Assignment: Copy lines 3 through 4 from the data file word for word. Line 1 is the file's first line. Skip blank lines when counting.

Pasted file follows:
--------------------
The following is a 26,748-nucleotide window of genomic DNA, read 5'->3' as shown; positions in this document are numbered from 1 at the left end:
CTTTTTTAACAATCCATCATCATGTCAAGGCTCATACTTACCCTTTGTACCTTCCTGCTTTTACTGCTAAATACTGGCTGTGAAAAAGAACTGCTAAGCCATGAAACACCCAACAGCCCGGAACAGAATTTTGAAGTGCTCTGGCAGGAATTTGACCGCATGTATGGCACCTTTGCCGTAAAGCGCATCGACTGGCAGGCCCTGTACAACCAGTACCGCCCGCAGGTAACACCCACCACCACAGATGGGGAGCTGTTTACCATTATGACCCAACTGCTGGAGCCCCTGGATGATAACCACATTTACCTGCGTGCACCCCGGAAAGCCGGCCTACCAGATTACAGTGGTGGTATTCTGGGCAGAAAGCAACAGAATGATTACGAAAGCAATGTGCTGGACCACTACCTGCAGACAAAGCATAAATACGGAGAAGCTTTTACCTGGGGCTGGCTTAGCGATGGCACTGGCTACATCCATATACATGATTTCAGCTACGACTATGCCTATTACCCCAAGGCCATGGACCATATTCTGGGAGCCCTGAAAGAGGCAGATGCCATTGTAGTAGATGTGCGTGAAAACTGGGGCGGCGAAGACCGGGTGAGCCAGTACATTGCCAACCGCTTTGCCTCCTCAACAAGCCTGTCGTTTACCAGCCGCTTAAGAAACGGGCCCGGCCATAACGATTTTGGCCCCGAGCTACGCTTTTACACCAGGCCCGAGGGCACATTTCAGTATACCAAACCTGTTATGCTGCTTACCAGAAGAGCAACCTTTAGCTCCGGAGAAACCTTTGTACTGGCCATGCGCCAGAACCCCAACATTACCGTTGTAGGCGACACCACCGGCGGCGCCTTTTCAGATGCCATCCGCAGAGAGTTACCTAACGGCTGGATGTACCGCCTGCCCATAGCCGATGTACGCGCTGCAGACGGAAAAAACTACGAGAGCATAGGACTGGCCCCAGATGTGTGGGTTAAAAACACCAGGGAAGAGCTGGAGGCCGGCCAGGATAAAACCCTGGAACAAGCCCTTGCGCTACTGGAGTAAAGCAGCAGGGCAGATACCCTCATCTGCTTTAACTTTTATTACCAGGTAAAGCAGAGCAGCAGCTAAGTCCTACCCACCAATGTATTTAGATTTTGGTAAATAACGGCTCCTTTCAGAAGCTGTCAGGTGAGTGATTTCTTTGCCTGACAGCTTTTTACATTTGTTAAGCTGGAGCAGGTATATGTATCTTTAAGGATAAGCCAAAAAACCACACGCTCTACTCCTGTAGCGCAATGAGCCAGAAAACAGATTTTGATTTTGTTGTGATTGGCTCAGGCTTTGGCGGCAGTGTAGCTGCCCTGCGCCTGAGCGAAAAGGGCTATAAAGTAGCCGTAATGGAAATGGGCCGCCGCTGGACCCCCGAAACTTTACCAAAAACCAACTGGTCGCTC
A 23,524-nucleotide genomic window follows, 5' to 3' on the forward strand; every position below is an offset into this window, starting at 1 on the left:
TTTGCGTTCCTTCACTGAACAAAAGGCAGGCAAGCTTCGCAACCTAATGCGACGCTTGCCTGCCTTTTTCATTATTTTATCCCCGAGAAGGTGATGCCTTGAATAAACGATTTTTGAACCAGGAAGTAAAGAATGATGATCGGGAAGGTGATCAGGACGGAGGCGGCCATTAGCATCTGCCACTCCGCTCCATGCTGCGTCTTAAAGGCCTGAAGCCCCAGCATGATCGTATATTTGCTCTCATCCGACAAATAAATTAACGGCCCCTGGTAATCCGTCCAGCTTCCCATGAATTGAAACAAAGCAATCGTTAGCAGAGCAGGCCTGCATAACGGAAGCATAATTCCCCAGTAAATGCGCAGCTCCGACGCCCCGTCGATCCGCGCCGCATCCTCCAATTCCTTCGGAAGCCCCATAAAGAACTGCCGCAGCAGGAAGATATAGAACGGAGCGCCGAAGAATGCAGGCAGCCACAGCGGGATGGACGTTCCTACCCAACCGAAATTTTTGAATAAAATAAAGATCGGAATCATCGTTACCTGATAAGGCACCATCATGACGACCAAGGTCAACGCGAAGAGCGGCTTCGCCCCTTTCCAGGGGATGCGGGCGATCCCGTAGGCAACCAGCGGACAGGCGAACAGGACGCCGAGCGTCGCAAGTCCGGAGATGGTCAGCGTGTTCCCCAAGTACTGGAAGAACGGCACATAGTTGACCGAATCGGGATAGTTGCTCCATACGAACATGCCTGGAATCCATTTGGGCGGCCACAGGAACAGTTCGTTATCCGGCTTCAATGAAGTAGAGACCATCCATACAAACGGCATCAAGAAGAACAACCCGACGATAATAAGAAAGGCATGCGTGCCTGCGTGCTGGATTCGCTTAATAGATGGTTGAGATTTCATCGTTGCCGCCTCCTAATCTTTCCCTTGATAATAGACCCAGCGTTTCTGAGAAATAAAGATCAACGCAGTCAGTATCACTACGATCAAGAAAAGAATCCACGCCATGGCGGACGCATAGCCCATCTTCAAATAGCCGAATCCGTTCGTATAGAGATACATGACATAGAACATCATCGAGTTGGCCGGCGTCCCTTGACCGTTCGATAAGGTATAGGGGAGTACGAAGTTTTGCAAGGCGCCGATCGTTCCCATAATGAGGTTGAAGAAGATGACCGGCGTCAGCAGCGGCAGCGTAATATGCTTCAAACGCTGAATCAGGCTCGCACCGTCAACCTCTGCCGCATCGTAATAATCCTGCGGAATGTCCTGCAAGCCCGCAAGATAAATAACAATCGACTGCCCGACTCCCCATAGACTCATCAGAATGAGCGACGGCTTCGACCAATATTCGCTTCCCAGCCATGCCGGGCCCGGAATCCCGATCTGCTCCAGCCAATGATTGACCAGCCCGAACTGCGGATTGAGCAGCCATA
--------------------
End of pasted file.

A 23,524-nucleotide genomic window follows, 5' to 3' on the forward strand; every position below is an offset into this window, starting at 1 on the left:
TTTGCGTTCCTTCACTGAACAAAAGGCAGGCAAGCTTCGCAACCTAATGCGACGCTTGCCTGCCTTTTTCATTATTTTATCCCCGAGAAGGTGATGCCTTGAATAAACGATTTTTGAACCAGGAAGTAAAGAATGATGATCGGGAAGGTGATCAGGACGGAGGCGGCCATTAGCATCTGCCACTCCGCTCCATGCTGCGTCTTAAAGGCCTGAAGCCCCAGCATGATCGTATATTTGCTCTCATCCGACAAATAAATTAACGGCCCCTGGTAATCCGTCCAGCTTCCCATGAATTGAAACAAAGCAATCGTTAGCAGAGCAGGCCTGCATAACGGAAGCATAATTCCCCAGTAAATGCGCAGCTCCGACGCCCCGTCGATCCGCGCCGCATCCTCCAATTCCTTCGGAAGCCCCATAAAGAACTGCCGCAGCAGGAAGATATAGAACGGAGCGCCGAAGAATGCAGGCAGCCACAGCGGGATGGACGTTCCTACCCAACCGAAATTTTTGAATAAAATAAAGATCGGAATCATCGTTACCTGATAAGGCACCATCATGACGACCAAGGTCAACGCGAAGAGCGGCTTCGCCCCTTTCCAGGGGATGCGGGCGATCCCGTAGGCAACCAGCGGACAGGCGAACAGGACGCCGAGCGTCGCAAGTCCGGAGATGGTCAGCGTGTTCCCCAAGTACTGGAAGAACGGCACATAGTTGACCGAATCGGGATAGTTGCTCCATACGAACATGCCTGGAATCCATTTGGGCGGCCACAGGAACAGTTCGTTATCCGGCTTCAATGAAGTAGAGACCATCCATACAAACGGCATCAAGAAGAACAACCCGACGATAATAAGAAAGGCATGCGTGCCTGCGTGCTGGATTCGCTTAATAGATGGTTGAGATTTCATCGTTGCCGCCTCCTAATCTTTCCCTTGATAATAGACCCAGCGTTTCTGAGAAATAAAGATCAACGCAGTCAGTATCACTACGATCAAGAAAAGAATCCACGCCATGGCGGACGCATAGCCCATCTTCAAATAGCCGAATCCGTTCGTATAGAGATACATGACATAGAACATCATCGAGTTGGCCGGCGTCCCTTGACCGTTCGATAAGGTATAGGGGAGTACGAAGTTTTGCAAGGCGCCGATCGTTCCCATAATGAGGTTGAAGAAGATGACCGGCGTCAGCAGCGGCAGCGTAATATGCTTCAAACGCTGAATCAGGCTCGCACCGTCAACCTCTGCCGCATCGTAATAATCCTGCGGAATGTCCTGCAAGCCCGCAAGATAAATAACAATCGACTGCCCGACTCCCCATAGACTCATCAGAATGAGCGACGGCTTCGACCAATATTCGCTTCCCAGCCATGCCGGGCCCGGAATCCCGATCTGCTCCAGCCAATGATTGACCAGCCCGAACTGCGGATTGAGCAGCCATA